ists. found in various types of tumours (Costa et al.
The presence of a subpopulation of cells with a 2006). In normal, differentiated tissues, expres-
high proliferation potential in the tumour tissue sion of these proteins is highly restricted or does
could explain many clinical observations. For ex- not occur at all. However, in malignant tissue
ample, Al-Hajj et al. (2003) reported that in up to a high degree of CTA expression is only found in
30% of women with breast cancer some mi- cells with SC properties. Tumour cells with high
cro-metastases were detected in the bone marrow CTA expression may lose their ability to differen-
at the time of presentation, but only half of the tiate. It is this population of cells, among other tu-
women still had metastases 5 years later. Accord- mour cells, that sustains tumour growth,
ing to the CSC model, the bone marrow contains proliferation, and metastasis (Costa et al. 2006).
dispersed tumour cells, and some of them (CSCs) It seems that the expression of CTAs is a genuine
have the ability to initiate carcinogenesis. Only in characteristic of CSCs. Finding a therapy that
the case of presence of CSCs, metastases would
would stimulate CSCs with high CTA expression
Cancer stem cells 197
to differentiate may prove to be an effective cure rious adverse effects of such treatment. If the CSC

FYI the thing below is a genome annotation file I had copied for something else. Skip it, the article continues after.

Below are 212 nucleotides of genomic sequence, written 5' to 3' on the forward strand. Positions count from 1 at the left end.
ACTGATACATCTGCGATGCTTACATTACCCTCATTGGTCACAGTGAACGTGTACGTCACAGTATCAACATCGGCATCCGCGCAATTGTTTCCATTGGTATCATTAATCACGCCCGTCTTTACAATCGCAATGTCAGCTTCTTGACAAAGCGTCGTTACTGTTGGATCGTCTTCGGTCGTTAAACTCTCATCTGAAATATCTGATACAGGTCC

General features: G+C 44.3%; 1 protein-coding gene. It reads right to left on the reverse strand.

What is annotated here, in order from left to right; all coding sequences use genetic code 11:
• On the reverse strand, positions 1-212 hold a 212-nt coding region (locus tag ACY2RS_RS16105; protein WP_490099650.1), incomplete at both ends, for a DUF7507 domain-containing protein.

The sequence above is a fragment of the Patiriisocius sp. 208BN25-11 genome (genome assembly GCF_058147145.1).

for various types of tumours. theory proves to be true, then treatment should aim
Despite numerous experimental data confirm- at selective elimination of CSCs from the body
ing the existence of CSCs in tumours, the back- and not the cells that form the main mass of the tu-
ground of these cells still awaits elucidation. mour (Figure 3b).
According to one hypothesis, CSCs are deriva- The resistance of CSCs to chemotherapy may
tives of SCs residing in various organs. In these be caused by an increased expression of proteins
long-lived cells, mutations and epigenetic changes from the BCL-2 family, which leads to an increase
accumulate, which is crucial for initiation and pro-
in expression of membrane proteins responsible
gression of tumour growth. Transformation of SCs
for drug resistance (Al-Hajj et al. 2003). Also an
into CSCs initiates carcinogenesis. Somewhat
more differentiated precursor cells may also trans- increased expression of transporting proteins,